December 4, 2022

The irony has always troubled Raafi Rivero. “People love black athletes,” he said. “But they don’t love black people.”

In July 2013, Rivero, a lifelong sports fanatic, found renewed resonance when George Zimmerman was acquitted in the murder of black teenager Trayvon Martin. That same weekend, Rivero saw the film “Fruitvale Station” about the murder of Oscar Grant in 2009 Was Also Black.

“I’ve cried several times this weekend and felt really powerless,” said Rivero from Santa Fe last month during a video conference interview. “I was wondering what can I do?”

Rivero, a filmmaker with a background in design, put his emotions into a work of art that eventually became part of a series that moved from digital space to real world recognition across the country. Rivero used Adobe Illustrator to create an image of a black and yellow basketball jersey with “Unarmed” on the front and “Martin 17” on the back. Trayvon Martin was 17 years old and unarmed when he was shot. When Rivero read about his death, he kept seeing a photo of Martin in a black and yellow soccer jersey.

Rivero, 43, continued to think of other unarmed black victims in the years following the Zimmerman ruling. His illustrations for digital jerseys included Eric Garner, who was killed in Staten Island in July 2014 by a New York police officer with an illegal chokehold. Three weeks later, a Ferguson, Missouri police officer killed Michael Brown. By then, Rivero had developed an intended design system for the project: each jersey bears the colors of the victim’s local sports team with a jersey number corresponding to the age of the person at death. Stars, if any, indicate the number of times the person was shot.

“It felt like people were trying to explain these murders using the ‘bad apples’ argument, but it just keeps happening. There is a straight line through these murders, ”said Rivero. “And it felt empowered to say something that way.”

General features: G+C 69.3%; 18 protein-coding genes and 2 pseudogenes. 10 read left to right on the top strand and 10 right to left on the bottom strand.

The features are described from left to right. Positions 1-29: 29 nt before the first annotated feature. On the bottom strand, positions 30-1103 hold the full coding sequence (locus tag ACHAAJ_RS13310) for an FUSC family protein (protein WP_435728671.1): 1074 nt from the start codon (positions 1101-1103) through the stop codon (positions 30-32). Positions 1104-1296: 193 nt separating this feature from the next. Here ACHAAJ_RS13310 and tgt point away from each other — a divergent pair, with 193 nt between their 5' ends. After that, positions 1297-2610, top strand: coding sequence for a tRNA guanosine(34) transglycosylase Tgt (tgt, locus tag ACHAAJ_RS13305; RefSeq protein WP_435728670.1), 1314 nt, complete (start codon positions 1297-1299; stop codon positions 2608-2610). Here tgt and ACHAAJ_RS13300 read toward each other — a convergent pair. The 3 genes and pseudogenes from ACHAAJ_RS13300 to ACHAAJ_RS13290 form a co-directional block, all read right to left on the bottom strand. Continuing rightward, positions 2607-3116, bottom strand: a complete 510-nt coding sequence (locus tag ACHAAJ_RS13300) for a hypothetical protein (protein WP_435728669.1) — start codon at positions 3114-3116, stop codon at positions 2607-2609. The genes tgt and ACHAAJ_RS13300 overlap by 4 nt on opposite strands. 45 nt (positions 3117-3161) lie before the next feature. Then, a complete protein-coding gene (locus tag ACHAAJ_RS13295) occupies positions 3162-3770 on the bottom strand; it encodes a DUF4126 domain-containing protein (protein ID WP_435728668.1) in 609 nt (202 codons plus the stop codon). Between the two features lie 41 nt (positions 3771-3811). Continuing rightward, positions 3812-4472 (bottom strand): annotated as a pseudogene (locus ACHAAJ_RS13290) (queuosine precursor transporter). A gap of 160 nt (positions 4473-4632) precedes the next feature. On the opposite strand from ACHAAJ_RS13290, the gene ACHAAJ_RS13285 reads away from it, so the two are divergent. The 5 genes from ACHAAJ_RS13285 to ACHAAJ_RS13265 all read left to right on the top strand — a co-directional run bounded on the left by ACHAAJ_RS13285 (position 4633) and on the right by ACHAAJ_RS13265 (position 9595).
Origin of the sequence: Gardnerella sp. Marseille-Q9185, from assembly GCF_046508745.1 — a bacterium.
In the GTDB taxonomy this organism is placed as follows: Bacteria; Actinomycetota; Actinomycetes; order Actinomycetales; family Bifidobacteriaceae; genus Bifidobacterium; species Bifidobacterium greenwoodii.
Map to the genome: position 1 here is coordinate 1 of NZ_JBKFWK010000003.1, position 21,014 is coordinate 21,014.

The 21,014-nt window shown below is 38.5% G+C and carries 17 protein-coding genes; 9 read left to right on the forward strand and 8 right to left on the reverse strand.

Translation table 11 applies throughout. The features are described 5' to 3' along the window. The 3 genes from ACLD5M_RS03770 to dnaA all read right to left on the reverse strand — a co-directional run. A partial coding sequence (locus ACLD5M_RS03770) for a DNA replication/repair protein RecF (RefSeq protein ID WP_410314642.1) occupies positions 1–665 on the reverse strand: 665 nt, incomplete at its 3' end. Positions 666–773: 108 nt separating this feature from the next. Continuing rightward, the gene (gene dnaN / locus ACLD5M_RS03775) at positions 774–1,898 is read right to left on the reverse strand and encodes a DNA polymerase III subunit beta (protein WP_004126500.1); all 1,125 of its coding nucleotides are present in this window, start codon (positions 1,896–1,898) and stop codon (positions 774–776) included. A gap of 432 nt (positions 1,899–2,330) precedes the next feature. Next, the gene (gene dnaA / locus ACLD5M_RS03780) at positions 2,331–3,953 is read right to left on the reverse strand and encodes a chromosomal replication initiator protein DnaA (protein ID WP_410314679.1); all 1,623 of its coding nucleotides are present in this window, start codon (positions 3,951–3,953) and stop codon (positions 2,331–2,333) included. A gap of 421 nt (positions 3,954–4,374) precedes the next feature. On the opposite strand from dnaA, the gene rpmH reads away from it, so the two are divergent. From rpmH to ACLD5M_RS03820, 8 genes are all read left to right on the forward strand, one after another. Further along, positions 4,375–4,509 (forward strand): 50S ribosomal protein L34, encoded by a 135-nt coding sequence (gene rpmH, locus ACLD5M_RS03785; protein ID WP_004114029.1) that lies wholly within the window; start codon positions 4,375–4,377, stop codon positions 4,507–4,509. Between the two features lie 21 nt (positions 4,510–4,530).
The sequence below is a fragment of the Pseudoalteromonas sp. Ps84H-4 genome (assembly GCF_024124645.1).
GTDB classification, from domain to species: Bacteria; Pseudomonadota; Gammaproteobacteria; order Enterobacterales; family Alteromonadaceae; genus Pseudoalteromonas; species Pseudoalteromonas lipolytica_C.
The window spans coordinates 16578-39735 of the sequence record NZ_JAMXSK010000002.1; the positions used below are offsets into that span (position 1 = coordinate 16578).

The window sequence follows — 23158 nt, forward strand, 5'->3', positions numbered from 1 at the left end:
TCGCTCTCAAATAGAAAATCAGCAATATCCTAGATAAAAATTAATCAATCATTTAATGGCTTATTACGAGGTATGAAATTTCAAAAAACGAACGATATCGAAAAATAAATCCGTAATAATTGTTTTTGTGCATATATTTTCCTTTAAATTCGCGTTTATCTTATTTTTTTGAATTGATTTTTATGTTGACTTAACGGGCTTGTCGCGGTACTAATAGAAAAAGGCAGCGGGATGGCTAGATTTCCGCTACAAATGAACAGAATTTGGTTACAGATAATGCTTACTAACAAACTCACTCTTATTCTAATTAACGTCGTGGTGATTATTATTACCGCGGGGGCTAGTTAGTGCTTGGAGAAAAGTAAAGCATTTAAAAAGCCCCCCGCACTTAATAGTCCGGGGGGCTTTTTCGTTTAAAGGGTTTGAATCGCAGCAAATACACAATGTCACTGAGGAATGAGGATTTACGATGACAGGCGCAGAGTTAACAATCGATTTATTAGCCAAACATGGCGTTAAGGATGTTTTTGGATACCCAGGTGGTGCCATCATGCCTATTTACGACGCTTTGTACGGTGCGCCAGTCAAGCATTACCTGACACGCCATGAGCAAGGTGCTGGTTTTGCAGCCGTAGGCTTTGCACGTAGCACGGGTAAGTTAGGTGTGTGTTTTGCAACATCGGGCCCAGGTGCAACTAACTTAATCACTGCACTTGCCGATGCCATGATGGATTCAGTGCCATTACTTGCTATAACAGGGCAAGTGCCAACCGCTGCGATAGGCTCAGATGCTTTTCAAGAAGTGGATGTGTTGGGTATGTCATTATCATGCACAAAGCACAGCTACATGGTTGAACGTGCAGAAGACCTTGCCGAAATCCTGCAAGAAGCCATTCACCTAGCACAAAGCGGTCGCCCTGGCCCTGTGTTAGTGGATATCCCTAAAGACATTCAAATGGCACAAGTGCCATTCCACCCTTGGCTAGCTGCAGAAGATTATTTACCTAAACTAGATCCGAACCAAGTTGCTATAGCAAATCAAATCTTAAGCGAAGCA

Rivero’s path kept the names of the victims alive unlike other protests by incorporating them into the iconography of America’s most popular pastimes. “My father always said sport is democratic,” said Rivero. “The only arena in which a black and a white can compete against each other on an even playing field.”

Sport also carries the nostalgic symbolism of youthful innocence. “One of the best moments when you have your jersey was your number. I just want to wear it all the time, ”he said. “Jerseys were sacred objects to me.”

“Unarmed” remained an unpredictable social media project for the next few years as Rivero juggled corporate and media design work and grappled with the emotional pain of starting new rates.

Updated

April 7, 2021, 6:17 p.m. ET

Then George Floyd was killed by police in Minneapolis in May 2020. Rivero tearfully stated that he had been unable to bring himself to watch the video of the murder for more than a week and initially had no interest in making another jersey. But as protests against Black Lives Matter gained momentum across New York and across the country, he found the determination to devise another. “My life changed when I designed the George Floyd jersey,” said Rivero.